“If you gotta go – you gotta go!” Rain – snow – sleet – or hail!!! It’s always open. Days – nights – and weekends!
And Depends instant briefs (aka diapers) won’t help. Just be thankful and grateful you didn’t live during the time when your grandparents lived.
I’m referring to the history of DeKalb County’s outdoor toilets. And I’m referring to the county historian, the late Thomas G. Webb, who wrote in his popular “History of DeKalb County” that when “World War II ended, the daily life of most people in the county was quite different from the daily life of most DeKalb Countians in 1995 (when his book was written). “To begin with, the vast majority of DeKalb County homes had no electricity in 1945,” Webb continued, “In fact, outside of the four incorporated towns, there was hardly a home with electricity. DeKalb County’s four incorporated towns (each with an individual government) are Smithville, Alexandria, Liberty, and Dowelltown. Now you know.
During Webb’s growing years several years ago, he wrote, “Most homes in the county had no indoor toilet. Most families did have indoor toilets. However, in 1950, about 14 percent of DeKalb County homes had indoor toilets while about 15 percent of DeKalb County homes had no toilets of any kind – indoor or outdoor.”
“Before the availability of mass-produced toilet paper during the mid-1800’s, humans had to resort to using what was free and available, even if it didn’t provide the most effective or comfortable results.” Options included the Sears and Roebuck catalog, rocks, leaves, newspapers (later in 18th century), grass, moss, animal fur, corn cobs, coconut husks, sticks, sand, and sea shells.” OUCH! In DeKalb County, the two most popular wipes were the catalog and the corncobs. In 1776, when the Declaration of Independence was signed in Philadelphia, Pennsylvania corncobs and newspapers were used as the favorite toilet papers.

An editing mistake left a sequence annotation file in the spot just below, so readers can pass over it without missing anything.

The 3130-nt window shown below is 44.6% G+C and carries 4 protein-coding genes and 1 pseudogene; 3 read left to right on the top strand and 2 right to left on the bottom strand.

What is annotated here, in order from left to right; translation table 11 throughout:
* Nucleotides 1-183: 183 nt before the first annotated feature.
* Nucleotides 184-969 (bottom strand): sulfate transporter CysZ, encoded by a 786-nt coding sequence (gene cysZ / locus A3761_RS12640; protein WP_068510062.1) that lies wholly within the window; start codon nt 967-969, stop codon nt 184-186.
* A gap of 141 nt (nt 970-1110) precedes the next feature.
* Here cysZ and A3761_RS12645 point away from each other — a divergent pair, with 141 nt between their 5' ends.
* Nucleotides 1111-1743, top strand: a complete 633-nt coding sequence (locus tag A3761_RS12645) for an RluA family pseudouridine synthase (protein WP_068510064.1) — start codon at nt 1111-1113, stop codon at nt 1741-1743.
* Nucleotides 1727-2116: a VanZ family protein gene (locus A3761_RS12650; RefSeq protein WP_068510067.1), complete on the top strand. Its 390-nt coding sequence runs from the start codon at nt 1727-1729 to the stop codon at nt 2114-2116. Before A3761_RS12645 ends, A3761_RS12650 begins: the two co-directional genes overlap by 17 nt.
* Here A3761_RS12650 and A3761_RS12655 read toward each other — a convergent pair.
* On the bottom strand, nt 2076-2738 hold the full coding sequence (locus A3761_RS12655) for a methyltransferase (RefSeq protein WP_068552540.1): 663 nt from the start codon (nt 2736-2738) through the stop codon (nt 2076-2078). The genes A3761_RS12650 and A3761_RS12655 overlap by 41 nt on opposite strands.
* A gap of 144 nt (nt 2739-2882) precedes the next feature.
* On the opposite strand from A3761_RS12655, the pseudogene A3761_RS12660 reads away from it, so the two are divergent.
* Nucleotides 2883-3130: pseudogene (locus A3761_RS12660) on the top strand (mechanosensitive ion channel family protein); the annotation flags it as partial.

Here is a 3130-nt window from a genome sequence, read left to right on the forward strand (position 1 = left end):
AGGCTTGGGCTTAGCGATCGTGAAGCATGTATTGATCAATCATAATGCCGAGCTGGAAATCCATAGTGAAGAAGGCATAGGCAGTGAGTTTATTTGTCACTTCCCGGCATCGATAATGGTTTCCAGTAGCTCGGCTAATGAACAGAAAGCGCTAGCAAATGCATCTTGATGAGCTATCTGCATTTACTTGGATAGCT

Digressing to “the monthly’s,” in which women grinned and bared ministration, the following teaches us about periods in monthly cultures. Please note than their “pads” during the earlier times were cloth rags. Tampons had not been invented. The current disposable pads grew from a Benjamin Franklin invention around 1880. Currently, a box of tampons costs between $5.00 and $8.00.
· In Ancient Rome, people believed menstruating
women could ward off natural disasters and farm pests.
· Women held their pads up with suspenders in the American West in the 1870’s.
· In the 1800’s, it was normal for German women to free-bleed onto their puffy Victorian dresses.
· A century earlier in France, the scent of a woman on her period was considered a turn-on since it demonstrated her fertility. I didn’t know this.
· During Biblical times, woman on their periods would gather in red tents, tell stories, and engage in drunken debauchery. “I had no idea getting my period would be so much fun!” one lady exclaimed. She must have been totally inebriated.
· In the early 1900’s, my mom used her large underwear to catch Jim’s dog, Rain’s, monthly-in-heat residue. Poor German Shepherd – Hilarious Sal! Nope – it didn’t work.
· Menstrual pads were first invented in the 10th century in Ancient Greece.
· Before the disposable pad was invented, women used rags, cotton, sheep’s wool, knitted pads, rabbit fur, and grass.